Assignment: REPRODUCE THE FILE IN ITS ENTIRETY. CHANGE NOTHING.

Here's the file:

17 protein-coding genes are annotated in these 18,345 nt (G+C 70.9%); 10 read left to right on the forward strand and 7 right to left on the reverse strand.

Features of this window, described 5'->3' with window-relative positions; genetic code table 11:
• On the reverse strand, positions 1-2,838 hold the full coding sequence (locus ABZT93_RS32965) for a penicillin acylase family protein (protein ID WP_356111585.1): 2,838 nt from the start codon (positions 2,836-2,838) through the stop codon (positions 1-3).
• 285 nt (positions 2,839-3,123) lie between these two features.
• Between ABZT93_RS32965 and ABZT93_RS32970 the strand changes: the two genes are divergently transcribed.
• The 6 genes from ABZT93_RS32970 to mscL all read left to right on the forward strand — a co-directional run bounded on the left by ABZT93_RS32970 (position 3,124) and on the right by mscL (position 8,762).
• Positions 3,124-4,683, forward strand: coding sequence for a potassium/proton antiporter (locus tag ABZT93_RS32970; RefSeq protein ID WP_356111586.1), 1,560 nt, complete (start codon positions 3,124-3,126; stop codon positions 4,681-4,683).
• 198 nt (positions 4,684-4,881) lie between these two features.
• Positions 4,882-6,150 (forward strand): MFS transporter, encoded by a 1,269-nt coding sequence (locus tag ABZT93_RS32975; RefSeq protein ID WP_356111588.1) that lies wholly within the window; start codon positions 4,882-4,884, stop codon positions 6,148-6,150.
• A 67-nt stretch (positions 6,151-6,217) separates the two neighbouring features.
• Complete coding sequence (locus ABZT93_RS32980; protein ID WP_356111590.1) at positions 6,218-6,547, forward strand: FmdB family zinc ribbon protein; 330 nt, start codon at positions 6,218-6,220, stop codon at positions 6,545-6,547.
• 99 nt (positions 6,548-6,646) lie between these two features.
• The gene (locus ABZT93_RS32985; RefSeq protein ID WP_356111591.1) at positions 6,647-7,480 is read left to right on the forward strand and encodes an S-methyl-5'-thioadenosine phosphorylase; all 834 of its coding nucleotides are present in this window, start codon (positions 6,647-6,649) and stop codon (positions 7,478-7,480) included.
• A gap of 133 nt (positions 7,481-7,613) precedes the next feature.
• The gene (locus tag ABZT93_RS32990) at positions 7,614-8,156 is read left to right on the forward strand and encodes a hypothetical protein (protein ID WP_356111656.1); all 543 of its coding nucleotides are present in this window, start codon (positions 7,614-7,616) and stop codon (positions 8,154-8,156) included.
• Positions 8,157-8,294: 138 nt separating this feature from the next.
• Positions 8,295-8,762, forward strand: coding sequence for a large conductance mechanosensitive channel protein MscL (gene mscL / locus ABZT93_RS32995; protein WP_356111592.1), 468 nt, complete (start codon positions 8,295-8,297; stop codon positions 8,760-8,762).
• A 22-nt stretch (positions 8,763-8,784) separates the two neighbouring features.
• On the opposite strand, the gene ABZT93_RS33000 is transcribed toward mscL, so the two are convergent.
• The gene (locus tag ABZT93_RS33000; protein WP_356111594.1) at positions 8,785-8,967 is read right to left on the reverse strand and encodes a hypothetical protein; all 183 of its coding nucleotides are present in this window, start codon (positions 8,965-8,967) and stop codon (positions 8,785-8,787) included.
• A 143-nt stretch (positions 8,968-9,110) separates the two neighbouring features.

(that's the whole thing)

17 protein-coding genes are annotated in these 18,345 nt (G+C 70.9%); 10 read left to right on the forward strand and 7 right to left on the reverse strand.

Features of this window, described 5'->3' with window-relative positions; genetic code table 11:
• On the reverse strand, positions 1-2,838 hold the full coding sequence (locus ABZT93_RS32965) for a penicillin acylase family protein (protein ID WP_356111585.1): 2,838 nt from the start codon (positions 2,836-2,838) through the stop codon (positions 1-3).
• 285 nt (positions 2,839-3,123) lie between these two features.
• Between ABZT93_RS32965 and ABZT93_RS32970 the strand changes: the two genes are divergently transcribed.
• The 6 genes from ABZT93_RS32970 to mscL all read left to right on the forward strand — a co-directional run bounded on the left by ABZT93_RS32970 (position 3,124) and on the right by mscL (position 8,762).
• Positions 3,124-4,683, forward strand: coding sequence for a potassium/proton antiporter (locus tag ABZT93_RS32970; RefSeq protein ID WP_356111586.1), 1,560 nt, complete (start codon positions 3,124-3,126; stop codon positions 4,681-4,683).
• 198 nt (positions 4,684-4,881) lie between these two features.
• Positions 4,882-6,150 (forward strand): MFS transporter, encoded by a 1,269-nt coding sequence (locus tag ABZT93_RS32975; RefSeq protein ID WP_356111588.1) that lies wholly within the window; start codon positions 4,882-4,884, stop codon positions 6,148-6,150.
• A 67-nt stretch (positions 6,151-6,217) separates the two neighbouring features.
• Complete coding sequence (locus ABZT93_RS32980; protein ID WP_356111590.1) at positions 6,218-6,547, forward strand: FmdB family zinc ribbon protein; 330 nt, start codon at positions 6,218-6,220, stop codon at positions 6,545-6,547.
• 99 nt (positions 6,548-6,646) lie between these two features.
• The gene (locus ABZT93_RS32985; RefSeq protein ID WP_356111591.1) at positions 6,647-7,480 is read left to right on the forward strand and encodes an S-methyl-5'-thioadenosine phosphorylase; all 834 of its coding nucleotides are present in this window, start codon (positions 6,647-6,649) and stop codon (positions 7,478-7,480) included.
• A gap of 133 nt (positions 7,481-7,613) precedes the next feature.
• The gene (locus tag ABZT93_RS32990) at positions 7,614-8,156 is read left to right on the forward strand and encodes a hypothetical protein (protein ID WP_356111656.1); all 543 of its coding nucleotides are present in this window, start codon (positions 7,614-7,616) and stop codon (positions 8,154-8,156) included.
• Positions 8,157-8,294: 138 nt separating this feature from the next.
• Positions 8,295-8,762, forward strand: coding sequence for a large conductance mechanosensitive channel protein MscL (gene mscL / locus ABZT93_RS32995; protein WP_356111592.1), 468 nt, complete (start codon positions 8,295-8,297; stop codon positions 8,760-8,762).
• A 22-nt stretch (positions 8,763-8,784) separates the two neighbouring features.
• On the opposite strand, the gene ABZT93_RS33000 is transcribed toward mscL, so the two are convergent.
• The gene (locus tag ABZT93_RS33000; protein WP_356111594.1) at positions 8,785-8,967 is read right to left on the reverse strand and encodes a hypothetical protein; all 183 of its coding nucleotides are present in this window, start codon (positions 8,965-8,967) and stop codon (positions 8,785-8,787) included.
• A 143-nt stretch (positions 8,968-9,110) separates the two neighbouring features.